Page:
- When Jesus says that the Father is greater than Him, there is no difficulty accepting that statement in light of the fact that as God’s Mashiach, Jesus is an Agent of the Father and therefore answerable to His Principal. Indeed, Jesus is acknowledging that as “the Lord’s Christ” (Luke 2:26, 1 Cor. 3:23) His authority, His power, and His identity have all been given to Him by the Father via His own Holy Spirit. So with the decisive battle for the Kingdom looming on the horizon, Jesus is simply letting his disciples know that He is being recalled to the Father’s side so that He can begin His next assignment: receiving the throne of His earthly Father, David, and ruling from Heaven in majesty and honor.
- The fact that there are elements of God’s plan which Jesus has no direct knowledge of…at least not yet…reveals that from a human perspective He too had to live by faith in God’s promises even when He didn’t necessarily have all of the details. This may seem strange to consider, but not only does this epitomize the human experience – and Jesus was fully human, after all – it certainly helps explain why Jesus’ prayer-life was so intense!
Furthermore, think about Jesus’ faith in the context of Satan’s temptation in the wilderness: “If you are the Son of God…” Remember how Satan lured Adam and Eve to disobey God by getting them to trust their own judgment rather than God’s Word? Satan was likewise testing Jesus’ resolve to trust and obey His Father, and His unwavering obedience even unto death is the very model of Biblical faith. Not only that, but the magnificent truth is that we can likewise prevail over temptation through the power of the very same Spirit that always gave Christ victory over the enemy!
- Lastly, when it comes to Jesus’ admonition against blaspheming the Holy Spirit, the Filium sees this as a sober warning to His adversaries that as God’s Agent, they are in danger of not merely slandering Him but His Principal as well. It harkens back to Isaiah’s warning whereby he proclaims “woe” upon those who intentionally try to obfuscate good and evil:
Woe to those who call evil good, and good evil; Who substitute darkness for light and light for darkness; Who substitute bitter for sweet and sweet for bitter!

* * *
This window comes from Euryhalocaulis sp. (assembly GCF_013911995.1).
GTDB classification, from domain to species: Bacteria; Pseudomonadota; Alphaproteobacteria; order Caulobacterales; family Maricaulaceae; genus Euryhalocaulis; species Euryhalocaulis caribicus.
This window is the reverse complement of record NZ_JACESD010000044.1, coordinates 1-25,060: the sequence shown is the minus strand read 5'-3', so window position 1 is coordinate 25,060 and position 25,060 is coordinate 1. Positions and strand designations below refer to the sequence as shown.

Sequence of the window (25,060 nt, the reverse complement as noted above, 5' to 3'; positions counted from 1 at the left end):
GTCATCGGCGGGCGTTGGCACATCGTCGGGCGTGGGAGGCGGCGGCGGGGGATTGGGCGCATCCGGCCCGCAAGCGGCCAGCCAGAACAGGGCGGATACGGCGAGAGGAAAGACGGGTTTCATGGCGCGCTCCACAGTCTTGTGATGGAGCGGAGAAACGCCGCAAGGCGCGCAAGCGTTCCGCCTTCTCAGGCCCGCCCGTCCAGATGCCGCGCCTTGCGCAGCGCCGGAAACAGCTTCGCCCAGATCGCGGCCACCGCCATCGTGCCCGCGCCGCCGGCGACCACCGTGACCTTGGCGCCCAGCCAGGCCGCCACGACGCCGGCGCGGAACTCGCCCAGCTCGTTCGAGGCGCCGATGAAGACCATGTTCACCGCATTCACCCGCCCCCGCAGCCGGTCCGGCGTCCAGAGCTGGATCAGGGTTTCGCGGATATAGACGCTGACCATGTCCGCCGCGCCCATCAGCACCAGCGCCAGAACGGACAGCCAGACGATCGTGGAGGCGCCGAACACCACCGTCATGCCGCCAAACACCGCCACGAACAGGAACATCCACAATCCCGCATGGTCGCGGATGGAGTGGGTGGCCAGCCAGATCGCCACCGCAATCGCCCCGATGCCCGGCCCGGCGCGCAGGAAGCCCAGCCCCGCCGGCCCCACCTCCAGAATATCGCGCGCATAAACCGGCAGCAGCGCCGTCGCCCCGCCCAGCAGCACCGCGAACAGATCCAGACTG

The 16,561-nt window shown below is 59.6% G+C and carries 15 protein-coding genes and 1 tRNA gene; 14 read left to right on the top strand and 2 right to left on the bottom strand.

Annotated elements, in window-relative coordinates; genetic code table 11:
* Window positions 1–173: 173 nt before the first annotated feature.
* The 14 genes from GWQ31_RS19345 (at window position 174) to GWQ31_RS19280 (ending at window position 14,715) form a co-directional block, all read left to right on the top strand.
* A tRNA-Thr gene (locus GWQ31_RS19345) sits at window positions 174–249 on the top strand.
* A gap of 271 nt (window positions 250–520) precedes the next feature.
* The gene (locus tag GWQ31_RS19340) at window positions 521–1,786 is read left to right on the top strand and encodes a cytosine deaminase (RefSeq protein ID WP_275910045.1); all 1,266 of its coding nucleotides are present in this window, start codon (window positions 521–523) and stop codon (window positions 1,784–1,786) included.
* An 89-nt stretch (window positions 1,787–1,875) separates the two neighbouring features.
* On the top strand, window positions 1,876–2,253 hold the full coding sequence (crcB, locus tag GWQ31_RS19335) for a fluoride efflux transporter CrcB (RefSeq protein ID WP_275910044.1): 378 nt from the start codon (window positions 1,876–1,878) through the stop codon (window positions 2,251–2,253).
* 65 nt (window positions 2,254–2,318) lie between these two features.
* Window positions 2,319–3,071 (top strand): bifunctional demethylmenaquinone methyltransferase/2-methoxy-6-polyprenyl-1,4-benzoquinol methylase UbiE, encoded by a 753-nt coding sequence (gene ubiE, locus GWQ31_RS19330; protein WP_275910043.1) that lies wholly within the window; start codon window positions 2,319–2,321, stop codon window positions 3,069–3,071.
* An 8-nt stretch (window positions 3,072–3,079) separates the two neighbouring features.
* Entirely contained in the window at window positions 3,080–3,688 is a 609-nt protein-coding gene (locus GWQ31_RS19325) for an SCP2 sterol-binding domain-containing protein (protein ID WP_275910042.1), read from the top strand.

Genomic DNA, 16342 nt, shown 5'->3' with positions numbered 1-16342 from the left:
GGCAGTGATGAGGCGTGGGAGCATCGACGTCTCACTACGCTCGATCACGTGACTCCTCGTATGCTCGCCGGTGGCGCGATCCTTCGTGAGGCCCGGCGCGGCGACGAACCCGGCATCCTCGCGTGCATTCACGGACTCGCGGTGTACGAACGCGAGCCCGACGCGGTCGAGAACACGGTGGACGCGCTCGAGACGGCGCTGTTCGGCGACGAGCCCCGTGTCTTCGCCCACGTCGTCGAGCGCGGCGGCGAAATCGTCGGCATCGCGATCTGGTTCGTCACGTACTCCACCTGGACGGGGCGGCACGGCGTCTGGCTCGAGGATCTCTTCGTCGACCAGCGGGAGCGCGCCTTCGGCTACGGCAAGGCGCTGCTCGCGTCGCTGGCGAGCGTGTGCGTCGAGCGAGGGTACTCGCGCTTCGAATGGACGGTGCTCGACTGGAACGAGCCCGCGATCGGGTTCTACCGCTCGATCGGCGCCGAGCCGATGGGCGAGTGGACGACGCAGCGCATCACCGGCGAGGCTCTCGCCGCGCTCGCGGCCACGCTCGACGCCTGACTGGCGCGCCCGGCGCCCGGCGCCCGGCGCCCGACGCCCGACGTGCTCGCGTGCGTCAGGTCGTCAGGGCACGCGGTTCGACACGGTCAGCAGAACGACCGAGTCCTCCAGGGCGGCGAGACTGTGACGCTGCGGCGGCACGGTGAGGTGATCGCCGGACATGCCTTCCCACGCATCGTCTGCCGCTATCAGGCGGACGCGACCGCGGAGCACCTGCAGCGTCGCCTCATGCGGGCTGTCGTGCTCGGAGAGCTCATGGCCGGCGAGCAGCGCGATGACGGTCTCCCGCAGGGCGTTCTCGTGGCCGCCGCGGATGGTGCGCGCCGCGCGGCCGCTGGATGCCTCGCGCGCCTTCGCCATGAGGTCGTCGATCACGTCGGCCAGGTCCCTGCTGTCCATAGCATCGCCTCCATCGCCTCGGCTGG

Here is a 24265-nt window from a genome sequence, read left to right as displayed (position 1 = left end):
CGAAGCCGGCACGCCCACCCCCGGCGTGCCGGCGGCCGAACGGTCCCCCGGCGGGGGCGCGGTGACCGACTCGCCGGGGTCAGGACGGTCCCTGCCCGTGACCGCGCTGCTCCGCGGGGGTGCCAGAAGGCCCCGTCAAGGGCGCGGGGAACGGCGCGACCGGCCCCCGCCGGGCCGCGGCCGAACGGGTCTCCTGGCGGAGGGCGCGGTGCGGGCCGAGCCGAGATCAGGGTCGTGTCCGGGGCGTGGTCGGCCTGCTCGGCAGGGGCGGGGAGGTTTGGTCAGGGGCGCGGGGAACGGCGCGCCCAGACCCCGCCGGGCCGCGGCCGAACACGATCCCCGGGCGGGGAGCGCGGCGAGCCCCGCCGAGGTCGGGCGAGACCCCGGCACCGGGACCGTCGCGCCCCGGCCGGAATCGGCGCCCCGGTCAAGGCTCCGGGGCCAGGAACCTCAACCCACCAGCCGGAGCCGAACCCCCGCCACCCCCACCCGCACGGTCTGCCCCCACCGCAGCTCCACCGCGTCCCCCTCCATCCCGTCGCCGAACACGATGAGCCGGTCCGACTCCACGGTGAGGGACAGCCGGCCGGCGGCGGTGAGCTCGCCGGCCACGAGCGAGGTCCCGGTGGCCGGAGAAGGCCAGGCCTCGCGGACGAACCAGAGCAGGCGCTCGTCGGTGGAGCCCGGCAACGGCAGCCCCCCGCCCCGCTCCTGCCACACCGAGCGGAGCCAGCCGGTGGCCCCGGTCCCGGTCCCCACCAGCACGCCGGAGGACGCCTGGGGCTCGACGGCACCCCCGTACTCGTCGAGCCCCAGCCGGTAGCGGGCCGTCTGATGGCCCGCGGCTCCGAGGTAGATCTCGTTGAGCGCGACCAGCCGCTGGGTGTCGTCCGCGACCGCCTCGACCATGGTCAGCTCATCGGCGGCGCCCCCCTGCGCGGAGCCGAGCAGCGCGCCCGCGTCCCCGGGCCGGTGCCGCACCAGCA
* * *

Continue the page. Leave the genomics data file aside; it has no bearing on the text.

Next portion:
Quite simply, Jesus is trying to get them to see how hardened and impervious their hearts have become to the Spirit of God. Why else would they choose to ascribe the miracles done before their eyes to the power of Satan rather than God? The tragic reality is that they would rather cling to their stubborn pride than yield to the prompting of the Spirit and glorify God, because in doing so they would also have no choice but to humble themselves and acknowledge the identity of the Son who is standing before them. And so Jesus’ warning carries with it the gravest importance and eternal implications.
Contrast this interpretation to the Trinity’s primary conclusion, which basically focuses on differentiating between actual blasphemy and the kind of mocking insults that Jesus apparently encountered on a regular basis:
They said to Him, “We were not born of fornication; we have one Father: God.”
Fair enough, but if Jesus is truly concerned about separating personal insults from statements that qualify as outright blasphemy, then why does He invoke the so-called “third person” in contrast to His humanity? This would certainly be the opportune time to call out the “second person” if that was what He meant to say, but He didn’t. So why put words into Jesus’ mouth?
In the final analysis, the Filium sees Jesus’ intentional juxtaposition of Son and Holy Spirit as further evidence of the fact that His identity as God’s Son is indeed through the Spirit. He is plainly and forthrightly identifying the very source of His power and authority, not as some “third person” versus a “second person,” but as the fullness of the Spirit of God. Thus not only is Jesus here to do the works of His Principal, but as with all duly appointed agents, an affront against God’s Agent is likewise an offense to the One who sent Him…plain and simple.
At this point I hope you are beginning to appreciate the needless complexity and confusion that are inescapable artifacts of the Trinity…especially in contrast to the simplicity and clarity of the Filium. The “Human or Divine?” conundrum simply vanishes from the standpoint of the Filium, since it understands the Son to be God’s quintessential, human representative through the fullness of God’s own Spirit, rather than a participant in some hypothetical “triune Godhead.” Consequently, since there is no need to try and discern if Jesus is talking about his “human” or “divine” nature, every statement is simply about Himself as God’s Messiah, the Father’s supreme Agent, who in spite of His power and authority is still subordinate and answerable to His Principal.